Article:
Seven months later, father filed a second complaint for modification, seeking an increase in child support.  As grounds for his request, father alleged that he could not afford the cost of the children’s extracurricular activities without contribution from mother, and that the existing child support order was inconsistent with an award that would result after application of the Guidelines.  Mother filed an answer asserting the affirmative defense that father failed to state a claim upon which relief may be granted.  Mother moved to dismiss father’s complaint for modification, arguing that at the time of the 2013 agreement, application of the Guidelines would result in an award of $175.00 per week, but the parties negotiated that award downward, and further argued no material change of circumstance had occurred since entry of judgment.  The trial court dismissed father’s complaint with prejudice and did not enter any findings.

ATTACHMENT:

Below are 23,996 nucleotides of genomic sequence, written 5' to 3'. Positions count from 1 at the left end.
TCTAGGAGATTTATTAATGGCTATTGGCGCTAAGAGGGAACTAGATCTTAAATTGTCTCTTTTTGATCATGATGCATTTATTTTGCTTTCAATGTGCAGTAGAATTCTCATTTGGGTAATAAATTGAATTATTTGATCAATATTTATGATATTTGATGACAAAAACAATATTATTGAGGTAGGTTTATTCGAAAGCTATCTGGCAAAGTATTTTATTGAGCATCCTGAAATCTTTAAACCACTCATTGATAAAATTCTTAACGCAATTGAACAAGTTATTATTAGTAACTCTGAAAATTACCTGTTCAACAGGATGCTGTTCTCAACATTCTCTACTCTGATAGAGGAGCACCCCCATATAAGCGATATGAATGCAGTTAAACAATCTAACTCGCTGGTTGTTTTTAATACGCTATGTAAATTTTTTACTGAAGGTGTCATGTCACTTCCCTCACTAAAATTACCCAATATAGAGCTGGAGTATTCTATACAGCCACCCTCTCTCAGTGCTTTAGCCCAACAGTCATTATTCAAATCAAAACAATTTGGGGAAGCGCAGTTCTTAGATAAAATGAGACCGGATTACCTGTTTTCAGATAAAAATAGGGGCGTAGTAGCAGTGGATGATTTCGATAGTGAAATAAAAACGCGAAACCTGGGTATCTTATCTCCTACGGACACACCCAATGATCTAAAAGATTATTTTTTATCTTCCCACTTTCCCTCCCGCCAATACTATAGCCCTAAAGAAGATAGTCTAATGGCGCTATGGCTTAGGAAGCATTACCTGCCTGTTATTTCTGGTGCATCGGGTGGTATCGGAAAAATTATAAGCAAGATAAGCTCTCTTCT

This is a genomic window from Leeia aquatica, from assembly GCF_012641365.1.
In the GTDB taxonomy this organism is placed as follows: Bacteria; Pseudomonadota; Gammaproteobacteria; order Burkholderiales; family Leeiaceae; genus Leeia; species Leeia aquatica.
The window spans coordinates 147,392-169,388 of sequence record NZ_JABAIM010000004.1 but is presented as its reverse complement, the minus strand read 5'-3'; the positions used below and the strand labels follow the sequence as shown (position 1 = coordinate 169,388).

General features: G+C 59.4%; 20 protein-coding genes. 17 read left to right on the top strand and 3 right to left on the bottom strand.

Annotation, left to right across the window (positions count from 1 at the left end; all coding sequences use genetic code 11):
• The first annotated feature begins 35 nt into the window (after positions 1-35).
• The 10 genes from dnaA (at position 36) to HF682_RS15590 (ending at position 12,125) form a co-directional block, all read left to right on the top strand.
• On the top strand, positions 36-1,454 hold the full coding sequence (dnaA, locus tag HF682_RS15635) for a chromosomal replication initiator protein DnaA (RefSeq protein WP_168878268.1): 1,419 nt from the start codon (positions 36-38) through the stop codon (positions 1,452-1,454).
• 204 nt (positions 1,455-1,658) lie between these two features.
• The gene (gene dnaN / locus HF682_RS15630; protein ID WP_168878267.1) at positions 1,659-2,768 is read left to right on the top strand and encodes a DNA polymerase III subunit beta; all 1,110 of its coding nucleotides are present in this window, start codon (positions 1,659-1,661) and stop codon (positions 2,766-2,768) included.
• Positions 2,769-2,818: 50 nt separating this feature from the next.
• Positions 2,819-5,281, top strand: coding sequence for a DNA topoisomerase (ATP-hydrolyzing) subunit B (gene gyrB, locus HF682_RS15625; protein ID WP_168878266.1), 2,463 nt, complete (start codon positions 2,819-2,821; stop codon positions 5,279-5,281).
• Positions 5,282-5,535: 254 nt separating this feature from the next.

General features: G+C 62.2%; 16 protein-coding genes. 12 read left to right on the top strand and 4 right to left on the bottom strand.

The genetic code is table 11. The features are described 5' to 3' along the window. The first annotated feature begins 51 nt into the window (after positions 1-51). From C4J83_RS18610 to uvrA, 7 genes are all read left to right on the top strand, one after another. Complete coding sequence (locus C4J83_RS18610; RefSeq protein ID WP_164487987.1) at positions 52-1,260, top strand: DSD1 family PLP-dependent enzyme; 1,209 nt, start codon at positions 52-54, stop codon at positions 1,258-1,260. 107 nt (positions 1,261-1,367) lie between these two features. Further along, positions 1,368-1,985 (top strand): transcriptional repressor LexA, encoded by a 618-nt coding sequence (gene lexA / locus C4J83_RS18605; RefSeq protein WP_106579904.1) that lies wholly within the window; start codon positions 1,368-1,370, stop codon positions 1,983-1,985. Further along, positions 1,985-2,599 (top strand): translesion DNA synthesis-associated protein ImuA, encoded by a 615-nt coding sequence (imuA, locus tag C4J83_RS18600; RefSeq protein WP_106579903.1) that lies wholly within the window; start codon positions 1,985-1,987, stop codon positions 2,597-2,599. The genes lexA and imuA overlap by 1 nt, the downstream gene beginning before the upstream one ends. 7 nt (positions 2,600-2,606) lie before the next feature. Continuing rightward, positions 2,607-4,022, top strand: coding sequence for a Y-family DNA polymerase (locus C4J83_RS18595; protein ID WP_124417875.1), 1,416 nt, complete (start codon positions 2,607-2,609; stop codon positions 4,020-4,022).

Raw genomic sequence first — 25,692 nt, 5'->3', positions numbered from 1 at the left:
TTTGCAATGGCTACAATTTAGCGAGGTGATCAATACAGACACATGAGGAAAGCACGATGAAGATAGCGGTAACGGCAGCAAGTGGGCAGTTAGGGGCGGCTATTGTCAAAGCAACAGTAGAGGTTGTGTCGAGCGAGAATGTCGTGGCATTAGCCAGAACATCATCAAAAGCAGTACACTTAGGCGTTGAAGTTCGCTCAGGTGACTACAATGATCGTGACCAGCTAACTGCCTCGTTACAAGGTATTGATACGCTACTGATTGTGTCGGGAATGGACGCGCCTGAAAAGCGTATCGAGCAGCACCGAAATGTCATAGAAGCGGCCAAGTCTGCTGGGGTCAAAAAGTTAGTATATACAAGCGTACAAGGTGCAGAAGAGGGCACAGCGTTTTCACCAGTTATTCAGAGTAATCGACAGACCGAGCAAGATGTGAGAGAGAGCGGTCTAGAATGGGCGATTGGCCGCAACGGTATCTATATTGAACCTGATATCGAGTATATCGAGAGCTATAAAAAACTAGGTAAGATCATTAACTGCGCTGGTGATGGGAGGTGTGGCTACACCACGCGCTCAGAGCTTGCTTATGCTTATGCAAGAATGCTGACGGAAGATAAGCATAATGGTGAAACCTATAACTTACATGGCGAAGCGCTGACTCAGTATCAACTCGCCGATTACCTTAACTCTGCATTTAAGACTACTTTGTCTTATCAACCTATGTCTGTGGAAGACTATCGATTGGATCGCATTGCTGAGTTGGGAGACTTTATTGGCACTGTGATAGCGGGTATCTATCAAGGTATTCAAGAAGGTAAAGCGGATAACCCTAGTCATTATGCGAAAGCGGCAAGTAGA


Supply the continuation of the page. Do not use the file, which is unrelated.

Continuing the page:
On Appeal, father’s position remained unchanged, that he was presumptively entitled to modification because there was an inconsistency between the existing $100.00 per week order and the Guidelines.  Mother argued that, in addition to the inconsistency, father was required to show a material change of circumstance, otherwise father would be allowed to renege on his agreement.  The Appeals Court concluded that the trial judge erred in dismissing father’s complaint for modification at this stage of the proceedings.  As grounds, the Appeals Court noted the lack of judicial determination that the deviation from the presumptive Guidelines award in 2013 was in the children’s best interests and there is nothing in the language of G. L. c. 208, § 28 that would preclude the trial judge from considering father’s complaint even absent a change of circumstance.  Even if there was a formal rebuttal of the Guidelines in 2013, citing G. L. c. 208, § 28 and the Guidelines, the Appeals Court noted that upon a request for modification of a deviated award, that award should be modified consistent with the Guidelines unless the court finds that application of the Guidelines would be unjust or inappropriate under the circumstances and that the existing order is consistent with the best interests of the children.